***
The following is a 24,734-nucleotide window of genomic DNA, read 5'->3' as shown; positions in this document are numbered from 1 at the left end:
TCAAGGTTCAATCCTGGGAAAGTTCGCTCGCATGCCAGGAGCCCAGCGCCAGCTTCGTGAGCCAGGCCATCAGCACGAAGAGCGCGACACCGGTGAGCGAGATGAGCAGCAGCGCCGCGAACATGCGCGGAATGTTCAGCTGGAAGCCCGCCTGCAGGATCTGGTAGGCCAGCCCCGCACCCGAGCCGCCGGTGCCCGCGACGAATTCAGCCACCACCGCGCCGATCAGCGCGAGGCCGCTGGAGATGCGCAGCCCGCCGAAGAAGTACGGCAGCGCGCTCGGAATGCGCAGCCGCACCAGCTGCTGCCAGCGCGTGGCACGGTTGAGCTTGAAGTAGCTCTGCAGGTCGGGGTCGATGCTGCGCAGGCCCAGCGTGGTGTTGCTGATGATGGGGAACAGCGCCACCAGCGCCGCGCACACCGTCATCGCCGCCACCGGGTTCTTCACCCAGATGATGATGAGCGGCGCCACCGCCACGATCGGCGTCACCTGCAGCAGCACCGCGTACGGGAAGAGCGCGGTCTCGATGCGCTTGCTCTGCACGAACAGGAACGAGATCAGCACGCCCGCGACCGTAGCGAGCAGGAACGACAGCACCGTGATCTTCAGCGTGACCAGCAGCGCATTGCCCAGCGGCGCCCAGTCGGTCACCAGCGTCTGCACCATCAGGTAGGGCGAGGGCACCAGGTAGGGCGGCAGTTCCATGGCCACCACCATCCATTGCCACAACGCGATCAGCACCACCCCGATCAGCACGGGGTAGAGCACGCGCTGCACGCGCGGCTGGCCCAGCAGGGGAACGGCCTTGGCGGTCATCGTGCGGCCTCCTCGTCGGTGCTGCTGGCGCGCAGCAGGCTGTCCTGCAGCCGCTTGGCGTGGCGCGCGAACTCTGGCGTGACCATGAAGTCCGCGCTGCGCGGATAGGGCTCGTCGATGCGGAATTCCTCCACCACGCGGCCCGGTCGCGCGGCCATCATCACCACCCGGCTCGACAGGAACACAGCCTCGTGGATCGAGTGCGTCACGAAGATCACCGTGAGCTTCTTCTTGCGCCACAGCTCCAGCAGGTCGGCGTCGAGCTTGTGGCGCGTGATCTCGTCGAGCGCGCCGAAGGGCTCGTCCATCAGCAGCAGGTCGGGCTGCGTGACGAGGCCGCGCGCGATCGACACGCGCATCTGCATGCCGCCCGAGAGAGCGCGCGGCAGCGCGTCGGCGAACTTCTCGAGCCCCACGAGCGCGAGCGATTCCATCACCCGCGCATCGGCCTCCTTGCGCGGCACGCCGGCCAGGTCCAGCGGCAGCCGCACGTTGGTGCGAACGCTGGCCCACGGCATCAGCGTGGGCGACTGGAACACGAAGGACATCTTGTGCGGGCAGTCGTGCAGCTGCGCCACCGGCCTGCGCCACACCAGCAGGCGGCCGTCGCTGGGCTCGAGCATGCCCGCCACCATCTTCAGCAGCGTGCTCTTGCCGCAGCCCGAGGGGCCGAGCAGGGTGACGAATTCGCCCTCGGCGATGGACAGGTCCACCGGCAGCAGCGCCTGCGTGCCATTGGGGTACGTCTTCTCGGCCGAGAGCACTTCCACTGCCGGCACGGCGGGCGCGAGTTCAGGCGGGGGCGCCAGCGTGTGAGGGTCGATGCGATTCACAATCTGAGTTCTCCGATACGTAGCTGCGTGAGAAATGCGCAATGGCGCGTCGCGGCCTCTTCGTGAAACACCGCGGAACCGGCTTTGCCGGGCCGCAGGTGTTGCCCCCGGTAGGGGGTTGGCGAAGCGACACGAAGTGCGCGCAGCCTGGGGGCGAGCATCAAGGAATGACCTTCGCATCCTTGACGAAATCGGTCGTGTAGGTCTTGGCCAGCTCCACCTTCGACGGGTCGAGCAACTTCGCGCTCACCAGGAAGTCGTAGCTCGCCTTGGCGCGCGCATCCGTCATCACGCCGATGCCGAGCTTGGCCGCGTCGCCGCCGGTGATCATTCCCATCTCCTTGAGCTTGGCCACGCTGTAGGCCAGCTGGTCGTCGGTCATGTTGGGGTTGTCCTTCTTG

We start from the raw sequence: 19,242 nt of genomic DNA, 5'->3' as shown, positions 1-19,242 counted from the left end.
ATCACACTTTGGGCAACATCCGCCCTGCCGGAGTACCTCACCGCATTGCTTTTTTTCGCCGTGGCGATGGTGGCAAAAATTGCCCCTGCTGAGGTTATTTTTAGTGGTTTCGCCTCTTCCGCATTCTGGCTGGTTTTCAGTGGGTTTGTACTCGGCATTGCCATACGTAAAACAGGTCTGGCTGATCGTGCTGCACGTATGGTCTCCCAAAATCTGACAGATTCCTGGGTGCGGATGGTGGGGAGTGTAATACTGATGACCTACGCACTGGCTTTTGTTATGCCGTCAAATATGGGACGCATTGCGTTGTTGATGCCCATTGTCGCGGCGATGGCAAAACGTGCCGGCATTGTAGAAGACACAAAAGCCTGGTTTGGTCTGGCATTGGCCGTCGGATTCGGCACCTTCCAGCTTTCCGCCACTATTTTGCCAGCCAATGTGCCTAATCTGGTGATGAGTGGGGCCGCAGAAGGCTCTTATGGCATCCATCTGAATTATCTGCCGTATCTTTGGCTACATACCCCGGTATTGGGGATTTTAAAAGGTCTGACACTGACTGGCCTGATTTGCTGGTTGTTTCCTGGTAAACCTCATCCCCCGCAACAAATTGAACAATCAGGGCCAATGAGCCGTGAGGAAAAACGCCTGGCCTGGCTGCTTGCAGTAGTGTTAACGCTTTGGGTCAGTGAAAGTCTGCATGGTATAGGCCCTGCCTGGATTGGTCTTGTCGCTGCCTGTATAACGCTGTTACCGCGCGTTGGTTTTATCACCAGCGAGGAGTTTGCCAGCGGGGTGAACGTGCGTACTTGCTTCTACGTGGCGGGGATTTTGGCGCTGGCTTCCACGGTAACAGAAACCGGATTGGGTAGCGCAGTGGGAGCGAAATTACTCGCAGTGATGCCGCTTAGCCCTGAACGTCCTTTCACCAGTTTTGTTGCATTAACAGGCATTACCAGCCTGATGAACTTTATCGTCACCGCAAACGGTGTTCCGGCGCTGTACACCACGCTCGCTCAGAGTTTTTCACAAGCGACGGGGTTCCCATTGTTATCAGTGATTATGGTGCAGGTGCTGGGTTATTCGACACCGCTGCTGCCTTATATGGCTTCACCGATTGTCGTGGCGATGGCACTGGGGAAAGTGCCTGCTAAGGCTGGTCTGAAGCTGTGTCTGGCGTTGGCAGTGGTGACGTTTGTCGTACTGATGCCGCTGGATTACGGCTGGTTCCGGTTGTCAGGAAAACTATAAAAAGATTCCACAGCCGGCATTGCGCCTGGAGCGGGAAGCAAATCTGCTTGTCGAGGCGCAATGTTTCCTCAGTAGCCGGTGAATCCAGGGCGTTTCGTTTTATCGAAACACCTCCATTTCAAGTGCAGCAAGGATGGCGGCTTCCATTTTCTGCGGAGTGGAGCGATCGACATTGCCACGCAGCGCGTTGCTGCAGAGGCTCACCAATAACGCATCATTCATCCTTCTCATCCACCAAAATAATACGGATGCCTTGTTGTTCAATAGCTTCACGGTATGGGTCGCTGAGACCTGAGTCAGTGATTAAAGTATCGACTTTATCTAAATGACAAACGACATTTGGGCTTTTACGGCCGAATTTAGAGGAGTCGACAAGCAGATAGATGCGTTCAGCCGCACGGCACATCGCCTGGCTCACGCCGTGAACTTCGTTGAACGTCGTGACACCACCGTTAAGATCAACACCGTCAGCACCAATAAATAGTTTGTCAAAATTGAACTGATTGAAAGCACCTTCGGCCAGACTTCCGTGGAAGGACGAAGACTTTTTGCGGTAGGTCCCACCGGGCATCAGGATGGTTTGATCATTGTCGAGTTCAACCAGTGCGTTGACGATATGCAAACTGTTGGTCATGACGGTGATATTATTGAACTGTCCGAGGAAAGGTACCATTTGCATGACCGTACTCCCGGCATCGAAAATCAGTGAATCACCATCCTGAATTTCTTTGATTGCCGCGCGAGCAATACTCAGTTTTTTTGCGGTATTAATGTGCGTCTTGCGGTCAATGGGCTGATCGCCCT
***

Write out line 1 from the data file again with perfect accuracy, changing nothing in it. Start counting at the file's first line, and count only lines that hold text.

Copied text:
The following is a 24,734-nucleotide window of genomic DNA, read 5'->3' as shown; positions in this document are numbered from 1 at the left end: